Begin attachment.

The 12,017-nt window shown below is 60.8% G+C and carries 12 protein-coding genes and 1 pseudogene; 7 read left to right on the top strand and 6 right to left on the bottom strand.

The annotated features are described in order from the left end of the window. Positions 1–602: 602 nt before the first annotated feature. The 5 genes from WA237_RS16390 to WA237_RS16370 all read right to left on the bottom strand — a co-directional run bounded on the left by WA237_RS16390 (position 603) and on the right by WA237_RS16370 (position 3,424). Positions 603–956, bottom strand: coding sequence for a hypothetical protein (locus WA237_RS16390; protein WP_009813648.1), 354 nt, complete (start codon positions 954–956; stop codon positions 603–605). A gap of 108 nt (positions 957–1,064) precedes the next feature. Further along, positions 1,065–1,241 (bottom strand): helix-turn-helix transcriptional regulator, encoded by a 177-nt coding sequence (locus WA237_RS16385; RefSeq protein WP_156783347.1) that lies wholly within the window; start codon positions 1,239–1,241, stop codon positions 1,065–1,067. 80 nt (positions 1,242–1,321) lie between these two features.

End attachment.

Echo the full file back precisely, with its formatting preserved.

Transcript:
The 12,017-nt window shown below is 60.8% G+C and carries 12 protein-coding genes and 1 pseudogene; 7 read left to right on the top strand and 6 right to left on the bottom strand.

The annotated features are described in order from the left end of the window. Positions 1–602: 602 nt before the first annotated feature. The 5 genes from WA237_RS16390 to WA237_RS16370 all read right to left on the bottom strand — a co-directional run bounded on the left by WA237_RS16390 (position 603) and on the right by WA237_RS16370 (position 3,424). Positions 603–956, bottom strand: coding sequence for a hypothetical protein (locus WA237_RS16390; protein WP_009813648.1), 354 nt, complete (start codon positions 954–956; stop codon positions 603–605). A gap of 108 nt (positions 957–1,064) precedes the next feature. Further along, positions 1,065–1,241 (bottom strand): helix-turn-helix transcriptional regulator, encoded by a 177-nt coding sequence (locus WA237_RS16385; RefSeq protein WP_156783347.1) that lies wholly within the window; start codon positions 1,239–1,241, stop codon positions 1,065–1,067. 80 nt (positions 1,242–1,321) lie between these two features.